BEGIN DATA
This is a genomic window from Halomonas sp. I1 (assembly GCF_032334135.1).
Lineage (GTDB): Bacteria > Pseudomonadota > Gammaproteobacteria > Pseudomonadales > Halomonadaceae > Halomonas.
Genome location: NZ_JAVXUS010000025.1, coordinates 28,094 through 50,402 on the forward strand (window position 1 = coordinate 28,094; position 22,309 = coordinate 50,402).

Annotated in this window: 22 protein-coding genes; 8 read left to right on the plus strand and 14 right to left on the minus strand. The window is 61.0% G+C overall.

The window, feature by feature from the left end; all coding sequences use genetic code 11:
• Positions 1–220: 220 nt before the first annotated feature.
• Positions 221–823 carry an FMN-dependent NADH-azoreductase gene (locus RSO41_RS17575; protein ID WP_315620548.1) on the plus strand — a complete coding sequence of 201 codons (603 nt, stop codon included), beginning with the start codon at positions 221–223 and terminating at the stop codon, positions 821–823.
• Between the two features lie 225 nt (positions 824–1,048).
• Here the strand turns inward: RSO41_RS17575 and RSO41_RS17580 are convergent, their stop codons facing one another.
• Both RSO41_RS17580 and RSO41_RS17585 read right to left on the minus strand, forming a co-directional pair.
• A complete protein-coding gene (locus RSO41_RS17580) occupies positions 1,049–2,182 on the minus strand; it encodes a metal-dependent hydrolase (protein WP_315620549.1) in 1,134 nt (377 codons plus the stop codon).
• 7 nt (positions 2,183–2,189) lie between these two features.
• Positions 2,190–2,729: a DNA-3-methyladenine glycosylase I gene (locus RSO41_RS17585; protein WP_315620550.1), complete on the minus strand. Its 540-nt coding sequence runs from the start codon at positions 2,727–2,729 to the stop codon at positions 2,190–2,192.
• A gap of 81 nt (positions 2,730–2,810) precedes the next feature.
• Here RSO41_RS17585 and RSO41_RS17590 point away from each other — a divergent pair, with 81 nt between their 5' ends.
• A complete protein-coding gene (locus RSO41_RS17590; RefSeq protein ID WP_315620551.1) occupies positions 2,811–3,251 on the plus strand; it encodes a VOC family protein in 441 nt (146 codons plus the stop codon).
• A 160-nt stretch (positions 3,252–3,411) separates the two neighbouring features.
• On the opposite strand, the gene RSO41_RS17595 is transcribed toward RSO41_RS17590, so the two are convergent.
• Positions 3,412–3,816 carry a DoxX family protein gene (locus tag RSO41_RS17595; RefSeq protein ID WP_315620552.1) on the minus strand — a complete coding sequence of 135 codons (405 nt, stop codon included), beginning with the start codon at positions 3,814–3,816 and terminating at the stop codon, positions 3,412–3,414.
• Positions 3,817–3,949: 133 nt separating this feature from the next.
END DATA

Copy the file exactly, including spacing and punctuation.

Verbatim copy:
This is a genomic window from Halomonas sp. I1 (assembly GCF_032334135.1).
Lineage (GTDB): Bacteria > Pseudomonadota > Gammaproteobacteria > Pseudomonadales > Halomonadaceae > Halomonas.
Genome location: NZ_JAVXUS010000025.1, coordinates 28,094 through 50,402 on the forward strand (window position 1 = coordinate 28,094; position 22,309 = coordinate 50,402).

Annotated in this window: 22 protein-coding genes; 8 read left to right on the plus strand and 14 right to left on the minus strand. The window is 61.0% G+C overall.

The window, feature by feature from the left end; all coding sequences use genetic code 11:
• Positions 1–220: 220 nt before the first annotated feature.
• Positions 221–823 carry an FMN-dependent NADH-azoreductase gene (locus RSO41_RS17575; protein ID WP_315620548.1) on the plus strand — a complete coding sequence of 201 codons (603 nt, stop codon included), beginning with the start codon at positions 221–223 and terminating at the stop codon, positions 821–823.
• Between the two features lie 225 nt (positions 824–1,048).
• Here the strand turns inward: RSO41_RS17575 and RSO41_RS17580 are convergent, their stop codons facing one another.
• Both RSO41_RS17580 and RSO41_RS17585 read right to left on the minus strand, forming a co-directional pair.
• A complete protein-coding gene (locus RSO41_RS17580) occupies positions 1,049–2,182 on the minus strand; it encodes a metal-dependent hydrolase (protein WP_315620549.1) in 1,134 nt (377 codons plus the stop codon).
• 7 nt (positions 2,183–2,189) lie between these two features.
• Positions 2,190–2,729: a DNA-3-methyladenine glycosylase I gene (locus RSO41_RS17585; protein WP_315620550.1), complete on the minus strand. Its 540-nt coding sequence runs from the start codon at positions 2,727–2,729 to the stop codon at positions 2,190–2,192.
• A gap of 81 nt (positions 2,730–2,810) precedes the next feature.
• Here RSO41_RS17585 and RSO41_RS17590 point away from each other — a divergent pair, with 81 nt between their 5' ends.
• A complete protein-coding gene (locus RSO41_RS17590; RefSeq protein ID WP_315620551.1) occupies positions 2,811–3,251 on the plus strand; it encodes a VOC family protein in 441 nt (146 codons plus the stop codon).
• A 160-nt stretch (positions 3,252–3,411) separates the two neighbouring features.
• On the opposite strand, the gene RSO41_RS17595 is transcribed toward RSO41_RS17590, so the two are convergent.
• Positions 3,412–3,816 carry a DoxX family protein gene (locus tag RSO41_RS17595; RefSeq protein ID WP_315620552.1) on the minus strand — a complete coding sequence of 135 codons (405 nt, stop codon included), beginning with the start codon at positions 3,814–3,816 and terminating at the stop codon, positions 3,412–3,414.
• Positions 3,817–3,949: 133 nt separating this feature from the next.